Using large data sets, like those obtained from Twitter, can be challenging. First of all, researchers have to figure out how to store this data effectively in a database. Several tools commonly used in Big Data analytics are at their disposal. Since large data sets can be unwieldy and contain numerous types of data (i.e. photos, videos, GIF images), researchers have the option of storing their data in non-relational databases, such as MongoDB and Hadoop. Processing and querying this data is an additional challenge. However, there are several options available to researchers. One common option is to use a querying language, such as Hive, in conjunction with Hadoop to analyze large data sets.
The Internet and social media have allowed sociologists to study how controversial topics are discussed over time—otherwise known as Issue Mapping. Sociologists can search social networking sites (i.e. Facebook or Twitter) for posts related to a hotly-debated topic, then parse through and analyze the text. Sociologists can then use a number of easily accessible tools to visualize this data, such as MentionMapp or Twitter Streamgraph. MentionMapp shows how popular a hashtag is and Twitter Streamgraph depicts how often certain words are paired together and how their relationship changes over time.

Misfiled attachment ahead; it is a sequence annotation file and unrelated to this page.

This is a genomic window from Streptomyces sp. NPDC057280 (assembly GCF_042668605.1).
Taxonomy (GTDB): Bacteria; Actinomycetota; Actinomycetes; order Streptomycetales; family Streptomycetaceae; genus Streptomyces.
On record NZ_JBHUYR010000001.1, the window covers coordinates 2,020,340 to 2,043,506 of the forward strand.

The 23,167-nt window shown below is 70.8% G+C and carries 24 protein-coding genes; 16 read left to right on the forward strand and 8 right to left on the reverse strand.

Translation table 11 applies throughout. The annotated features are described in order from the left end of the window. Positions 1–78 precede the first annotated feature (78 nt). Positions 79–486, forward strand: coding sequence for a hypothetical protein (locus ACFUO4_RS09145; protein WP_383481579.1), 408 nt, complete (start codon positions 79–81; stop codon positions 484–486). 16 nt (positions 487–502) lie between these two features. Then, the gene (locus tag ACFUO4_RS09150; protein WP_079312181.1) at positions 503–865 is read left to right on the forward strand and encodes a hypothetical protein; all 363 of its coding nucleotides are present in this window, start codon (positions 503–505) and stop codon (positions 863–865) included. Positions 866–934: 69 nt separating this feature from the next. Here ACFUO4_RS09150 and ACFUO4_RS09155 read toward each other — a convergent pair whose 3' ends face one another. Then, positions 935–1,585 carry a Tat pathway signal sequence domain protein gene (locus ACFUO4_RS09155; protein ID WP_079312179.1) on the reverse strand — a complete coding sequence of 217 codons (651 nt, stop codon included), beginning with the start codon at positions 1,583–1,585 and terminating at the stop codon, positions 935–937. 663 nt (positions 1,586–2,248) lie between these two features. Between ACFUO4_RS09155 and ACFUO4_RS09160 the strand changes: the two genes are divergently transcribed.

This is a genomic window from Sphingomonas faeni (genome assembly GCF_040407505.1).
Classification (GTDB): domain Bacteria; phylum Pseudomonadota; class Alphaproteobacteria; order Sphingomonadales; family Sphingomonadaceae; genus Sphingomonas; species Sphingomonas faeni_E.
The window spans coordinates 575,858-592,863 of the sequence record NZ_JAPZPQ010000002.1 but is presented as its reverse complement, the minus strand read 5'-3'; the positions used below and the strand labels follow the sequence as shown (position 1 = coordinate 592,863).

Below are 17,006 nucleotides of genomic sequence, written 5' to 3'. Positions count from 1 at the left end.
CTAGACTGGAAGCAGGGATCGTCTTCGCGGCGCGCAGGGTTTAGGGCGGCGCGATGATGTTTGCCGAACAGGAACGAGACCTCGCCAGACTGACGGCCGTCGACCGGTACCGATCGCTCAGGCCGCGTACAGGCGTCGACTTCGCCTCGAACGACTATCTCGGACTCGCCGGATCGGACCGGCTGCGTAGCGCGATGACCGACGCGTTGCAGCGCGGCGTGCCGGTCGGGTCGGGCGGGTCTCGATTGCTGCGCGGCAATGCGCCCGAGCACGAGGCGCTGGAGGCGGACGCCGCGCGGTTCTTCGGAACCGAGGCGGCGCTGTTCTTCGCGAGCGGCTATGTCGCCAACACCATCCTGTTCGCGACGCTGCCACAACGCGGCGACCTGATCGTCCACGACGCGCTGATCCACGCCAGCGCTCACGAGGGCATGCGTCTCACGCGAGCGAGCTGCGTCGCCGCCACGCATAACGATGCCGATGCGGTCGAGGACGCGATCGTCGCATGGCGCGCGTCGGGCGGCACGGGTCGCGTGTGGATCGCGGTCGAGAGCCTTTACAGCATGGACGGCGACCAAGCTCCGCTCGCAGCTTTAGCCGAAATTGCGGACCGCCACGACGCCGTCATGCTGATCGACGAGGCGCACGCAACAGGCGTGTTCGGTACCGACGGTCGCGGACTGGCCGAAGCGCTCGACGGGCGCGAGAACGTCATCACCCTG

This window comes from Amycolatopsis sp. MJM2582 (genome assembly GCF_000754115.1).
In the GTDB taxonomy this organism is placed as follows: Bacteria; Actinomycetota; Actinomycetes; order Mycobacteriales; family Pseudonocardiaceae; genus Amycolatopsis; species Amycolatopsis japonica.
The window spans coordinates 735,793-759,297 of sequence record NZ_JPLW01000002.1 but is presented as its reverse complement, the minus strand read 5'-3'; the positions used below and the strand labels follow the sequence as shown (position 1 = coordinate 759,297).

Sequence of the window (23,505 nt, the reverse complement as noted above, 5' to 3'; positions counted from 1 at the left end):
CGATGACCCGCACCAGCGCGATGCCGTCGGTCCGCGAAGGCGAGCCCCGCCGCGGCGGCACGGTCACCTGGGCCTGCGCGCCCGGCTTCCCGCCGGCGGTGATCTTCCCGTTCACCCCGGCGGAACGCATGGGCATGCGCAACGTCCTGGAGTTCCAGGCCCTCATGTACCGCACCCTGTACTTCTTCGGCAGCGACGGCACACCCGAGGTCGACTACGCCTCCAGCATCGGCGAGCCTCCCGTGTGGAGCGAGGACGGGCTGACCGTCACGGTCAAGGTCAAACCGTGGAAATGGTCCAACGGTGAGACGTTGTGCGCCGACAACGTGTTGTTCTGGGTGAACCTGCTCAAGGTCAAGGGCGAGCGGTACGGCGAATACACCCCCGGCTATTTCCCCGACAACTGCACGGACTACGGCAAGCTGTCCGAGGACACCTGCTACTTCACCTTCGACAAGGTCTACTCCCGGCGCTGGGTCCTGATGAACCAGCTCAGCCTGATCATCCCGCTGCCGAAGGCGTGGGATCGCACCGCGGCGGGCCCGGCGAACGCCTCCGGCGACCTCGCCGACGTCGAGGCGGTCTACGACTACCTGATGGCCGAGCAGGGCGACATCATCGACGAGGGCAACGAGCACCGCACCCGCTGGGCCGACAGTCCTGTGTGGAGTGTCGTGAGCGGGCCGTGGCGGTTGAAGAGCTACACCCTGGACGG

Critical digital sociology
This aspect of digital sociology is perhaps what makes it distinctive from other approaches to studying the digital world. In adopting a critical reflexive approach, sociologists are able to address the implications of the digital for sociological practice itself. It has been argued that digital sociology offers a way of addressing the changing relations between social relations and the analysis of these relations, putting into question what social research is, and indeed, what sociology is now as social relations and society have become in many respects mediated via digital technologies.